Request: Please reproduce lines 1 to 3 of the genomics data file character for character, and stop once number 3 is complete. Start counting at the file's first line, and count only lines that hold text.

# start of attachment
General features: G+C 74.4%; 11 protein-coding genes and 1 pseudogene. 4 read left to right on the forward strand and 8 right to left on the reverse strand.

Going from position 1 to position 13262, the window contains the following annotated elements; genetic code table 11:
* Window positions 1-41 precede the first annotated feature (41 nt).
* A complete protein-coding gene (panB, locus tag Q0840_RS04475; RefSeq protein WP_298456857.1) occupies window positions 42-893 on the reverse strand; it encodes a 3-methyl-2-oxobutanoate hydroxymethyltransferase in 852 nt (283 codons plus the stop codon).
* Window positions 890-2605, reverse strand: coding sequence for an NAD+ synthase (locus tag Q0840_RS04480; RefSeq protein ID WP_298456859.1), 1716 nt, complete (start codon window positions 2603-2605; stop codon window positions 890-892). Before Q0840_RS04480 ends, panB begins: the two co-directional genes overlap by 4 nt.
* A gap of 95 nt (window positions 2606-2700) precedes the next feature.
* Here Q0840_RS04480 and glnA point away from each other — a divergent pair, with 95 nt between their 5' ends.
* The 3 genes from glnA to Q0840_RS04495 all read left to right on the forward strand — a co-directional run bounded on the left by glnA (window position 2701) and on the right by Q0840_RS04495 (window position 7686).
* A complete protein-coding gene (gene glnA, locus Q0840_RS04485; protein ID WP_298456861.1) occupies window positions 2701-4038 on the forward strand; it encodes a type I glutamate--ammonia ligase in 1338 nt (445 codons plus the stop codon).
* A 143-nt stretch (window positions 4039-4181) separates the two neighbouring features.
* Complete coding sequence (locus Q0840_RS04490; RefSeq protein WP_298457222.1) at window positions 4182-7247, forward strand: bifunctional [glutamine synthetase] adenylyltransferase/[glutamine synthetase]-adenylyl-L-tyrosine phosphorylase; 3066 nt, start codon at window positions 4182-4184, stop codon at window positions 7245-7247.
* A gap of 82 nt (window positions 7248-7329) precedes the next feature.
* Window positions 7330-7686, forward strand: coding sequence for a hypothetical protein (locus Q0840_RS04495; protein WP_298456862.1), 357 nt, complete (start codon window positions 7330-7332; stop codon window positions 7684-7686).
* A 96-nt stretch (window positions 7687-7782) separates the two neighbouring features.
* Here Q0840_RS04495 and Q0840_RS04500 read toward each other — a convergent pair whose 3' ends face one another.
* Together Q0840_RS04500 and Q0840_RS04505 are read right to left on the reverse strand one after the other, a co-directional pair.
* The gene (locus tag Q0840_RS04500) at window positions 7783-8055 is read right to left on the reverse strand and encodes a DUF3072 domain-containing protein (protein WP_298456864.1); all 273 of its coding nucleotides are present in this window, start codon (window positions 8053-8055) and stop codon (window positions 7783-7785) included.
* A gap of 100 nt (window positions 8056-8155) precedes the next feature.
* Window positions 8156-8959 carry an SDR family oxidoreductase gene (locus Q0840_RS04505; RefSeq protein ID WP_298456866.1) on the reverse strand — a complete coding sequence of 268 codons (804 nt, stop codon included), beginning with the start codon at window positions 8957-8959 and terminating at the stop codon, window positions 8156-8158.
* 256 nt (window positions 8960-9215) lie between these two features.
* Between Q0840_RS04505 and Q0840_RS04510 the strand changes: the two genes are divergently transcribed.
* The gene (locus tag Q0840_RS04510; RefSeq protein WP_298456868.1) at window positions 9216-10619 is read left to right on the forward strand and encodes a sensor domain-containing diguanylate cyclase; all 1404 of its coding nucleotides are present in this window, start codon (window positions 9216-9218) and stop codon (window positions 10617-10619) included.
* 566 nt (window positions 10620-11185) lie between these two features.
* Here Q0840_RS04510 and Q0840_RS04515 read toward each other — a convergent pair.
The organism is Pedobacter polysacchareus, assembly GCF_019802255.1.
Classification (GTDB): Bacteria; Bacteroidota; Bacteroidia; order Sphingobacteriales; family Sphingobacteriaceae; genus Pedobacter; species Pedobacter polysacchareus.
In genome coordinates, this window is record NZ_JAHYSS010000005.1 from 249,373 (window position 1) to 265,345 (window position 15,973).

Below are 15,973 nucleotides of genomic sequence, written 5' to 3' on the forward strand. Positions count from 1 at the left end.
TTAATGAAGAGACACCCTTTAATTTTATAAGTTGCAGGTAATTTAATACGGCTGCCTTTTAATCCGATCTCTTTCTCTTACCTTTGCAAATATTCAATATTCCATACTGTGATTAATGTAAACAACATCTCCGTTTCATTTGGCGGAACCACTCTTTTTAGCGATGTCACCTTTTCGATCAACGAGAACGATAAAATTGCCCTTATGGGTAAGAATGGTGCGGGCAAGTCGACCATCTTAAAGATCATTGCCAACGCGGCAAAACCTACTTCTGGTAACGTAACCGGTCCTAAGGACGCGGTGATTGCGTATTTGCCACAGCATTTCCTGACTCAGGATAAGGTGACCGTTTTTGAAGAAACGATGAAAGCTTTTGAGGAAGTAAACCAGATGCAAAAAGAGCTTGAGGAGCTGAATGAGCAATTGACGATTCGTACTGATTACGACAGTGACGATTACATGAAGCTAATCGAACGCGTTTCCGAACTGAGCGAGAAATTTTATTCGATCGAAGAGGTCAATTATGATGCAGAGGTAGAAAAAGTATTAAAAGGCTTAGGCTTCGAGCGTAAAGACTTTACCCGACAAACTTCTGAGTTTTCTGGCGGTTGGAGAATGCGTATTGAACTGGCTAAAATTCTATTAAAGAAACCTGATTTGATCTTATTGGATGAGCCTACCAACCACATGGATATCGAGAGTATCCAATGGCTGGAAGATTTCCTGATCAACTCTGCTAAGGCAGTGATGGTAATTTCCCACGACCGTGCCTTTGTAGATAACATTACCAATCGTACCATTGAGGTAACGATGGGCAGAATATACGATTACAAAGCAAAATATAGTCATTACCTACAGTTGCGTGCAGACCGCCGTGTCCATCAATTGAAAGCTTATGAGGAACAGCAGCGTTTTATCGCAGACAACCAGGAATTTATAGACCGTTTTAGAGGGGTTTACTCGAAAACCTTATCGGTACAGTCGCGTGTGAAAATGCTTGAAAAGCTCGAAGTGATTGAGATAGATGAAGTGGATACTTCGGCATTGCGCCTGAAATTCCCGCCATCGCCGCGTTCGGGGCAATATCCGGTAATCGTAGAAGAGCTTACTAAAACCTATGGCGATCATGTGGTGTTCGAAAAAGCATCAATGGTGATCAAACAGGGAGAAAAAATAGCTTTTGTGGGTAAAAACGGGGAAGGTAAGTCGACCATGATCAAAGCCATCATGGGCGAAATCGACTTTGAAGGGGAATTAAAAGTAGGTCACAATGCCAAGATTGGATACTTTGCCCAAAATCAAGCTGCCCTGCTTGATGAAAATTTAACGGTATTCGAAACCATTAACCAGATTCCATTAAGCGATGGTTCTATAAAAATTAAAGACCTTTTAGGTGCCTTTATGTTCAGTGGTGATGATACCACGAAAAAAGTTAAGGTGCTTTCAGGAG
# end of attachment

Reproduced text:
General features: G+C 74.4%; 11 protein-coding genes and 1 pseudogene. 4 read left to right on the forward strand and 8 right to left on the reverse strand.

Going from position 1 to position 13262, the window contains the following annotated elements; genetic code table 11:
* Window positions 1-41 precede the first annotated feature (41 nt).